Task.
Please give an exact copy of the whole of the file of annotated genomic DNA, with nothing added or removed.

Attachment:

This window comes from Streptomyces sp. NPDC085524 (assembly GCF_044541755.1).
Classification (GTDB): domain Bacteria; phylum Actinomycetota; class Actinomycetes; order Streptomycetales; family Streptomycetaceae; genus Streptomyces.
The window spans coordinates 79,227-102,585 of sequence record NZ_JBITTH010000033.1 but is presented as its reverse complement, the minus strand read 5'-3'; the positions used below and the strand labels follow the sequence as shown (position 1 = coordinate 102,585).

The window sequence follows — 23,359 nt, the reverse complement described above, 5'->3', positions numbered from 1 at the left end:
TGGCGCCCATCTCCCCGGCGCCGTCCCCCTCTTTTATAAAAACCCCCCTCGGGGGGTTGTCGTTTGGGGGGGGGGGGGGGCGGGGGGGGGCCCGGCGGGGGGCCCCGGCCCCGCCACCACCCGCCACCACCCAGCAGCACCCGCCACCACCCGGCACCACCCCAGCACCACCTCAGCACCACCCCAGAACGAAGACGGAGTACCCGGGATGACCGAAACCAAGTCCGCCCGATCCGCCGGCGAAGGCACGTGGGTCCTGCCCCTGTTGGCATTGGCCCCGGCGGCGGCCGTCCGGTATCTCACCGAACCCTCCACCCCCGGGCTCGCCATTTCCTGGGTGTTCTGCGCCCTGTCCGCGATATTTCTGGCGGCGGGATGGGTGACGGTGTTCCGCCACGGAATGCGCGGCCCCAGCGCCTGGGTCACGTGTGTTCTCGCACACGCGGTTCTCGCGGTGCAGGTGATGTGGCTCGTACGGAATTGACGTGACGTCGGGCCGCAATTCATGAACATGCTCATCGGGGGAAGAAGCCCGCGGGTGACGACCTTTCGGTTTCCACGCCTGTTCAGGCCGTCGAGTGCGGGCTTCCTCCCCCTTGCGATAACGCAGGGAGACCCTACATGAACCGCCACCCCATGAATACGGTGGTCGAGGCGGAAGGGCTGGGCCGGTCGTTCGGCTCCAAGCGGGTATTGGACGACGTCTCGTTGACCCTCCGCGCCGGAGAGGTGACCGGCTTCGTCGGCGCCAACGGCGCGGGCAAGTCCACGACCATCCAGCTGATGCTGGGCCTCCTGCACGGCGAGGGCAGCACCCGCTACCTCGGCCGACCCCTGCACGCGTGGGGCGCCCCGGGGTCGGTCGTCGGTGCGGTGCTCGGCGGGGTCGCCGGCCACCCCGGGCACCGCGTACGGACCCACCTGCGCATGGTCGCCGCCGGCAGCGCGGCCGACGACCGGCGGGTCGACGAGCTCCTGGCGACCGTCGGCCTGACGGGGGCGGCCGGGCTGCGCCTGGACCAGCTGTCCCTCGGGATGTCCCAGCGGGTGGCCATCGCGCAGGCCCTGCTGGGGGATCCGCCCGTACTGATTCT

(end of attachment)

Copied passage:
This window comes from Streptomyces sp. NPDC085524 (assembly GCF_044541755.1).
Classification (GTDB): domain Bacteria; phylum Actinomycetota; class Actinomycetes; order Streptomycetales; family Streptomycetaceae; genus Streptomyces.
The window spans coordinates 79,227-102,585 of sequence record NZ_JBITTH010000033.1 but is presented as its reverse complement, the minus strand read 5'-3'; the positions used below and the strand labels follow the sequence as shown (position 1 = coordinate 102,585).

The window sequence follows — 23,359 nt, the reverse complement described above, 5'->3', positions numbered from 1 at the left end:
TGGCGCCCATCTCCCCGGCGCCGTCCCCCTCTTTTATAAAAACCCCCCTCGGGGGGTTGTCGTTTGGGGGGGGGGGGGGGCGGGGGGGGGCCCGGCGGGGGGCCCCGGCCCCGCCACCACCCGCCACCACCCAGCAGCACCCGCCACCACCCGGCACCACCCCAGCACCACCTCAGCACCACCCCAGAACGAAGACGGAGTACCCGGGATGACCGAAACCAAGTCCGCCCGATCCGCCGGCGAAGGCACGTGGGTCCTGCCCCTGTTGGCATTGGCCCCGGCGGCGGCCGTCCGGTATCTCACCGAACCCTCCACCCCCGGGCTCGCCATTTCCTGGGTGTTCTGCGCCCTGTCCGCGATATTTCTGGCGGCGGGATGGGTGACGGTGTTCCGCCACGGAATGCGCGGCCCCAGCGCCTGGGTCACGTGTGTTCTCGCACACGCGGTTCTCGCGGTGCAGGTGATGTGGCTCGTACGGAATTGACGTGACGTCGGGCCGCAATTCATGAACATGCTCATCGGGGGAAGAAGCCCGCGGGTGACGACCTTTCGGTTTCCACGCCTGTTCAGGCCGTCGAGTGCGGGCTTCCTCCCCCTTGCGATAACGCAGGGAGACCCTACATGAACCGCCACCCCATGAATACGGTGGTCGAGGCGGAAGGGCTGGGCCGGTCGTTCGGCTCCAAGCGGGTATTGGACGACGTCTCGTTGACCCTCCGCGCCGGAGAGGTGACCGGCTTCGTCGGCGCCAACGGCGCGGGCAAGTCCACGACCATCCAGCTGATGCTGGGCCTCCTGCACGGCGAGGGCAGCACCCGCTACCTCGGCCGACCCCTGCACGCGTGGGGCGCCCCGGGGTCGGTCGTCGGTGCGGTGCTCGGCGGGGTCGCCGGCCACCCCGGGCACCGCGTACGGACCCACCTGCGCATGGTCGCCGCCGGCAGCGCGGCCGACGACCGGCGGGTCGACGAGCTCCTGGCGACCGTCGGCCTGACGGGGGCGGCCGGGCTGCGCCTGGACCAGCTGTCCCTCGGGATGTCCCAGCGGGTGGCCATCGCGCAGGCCCTGCTGGGGGATCCGCCCGTACTGATTCT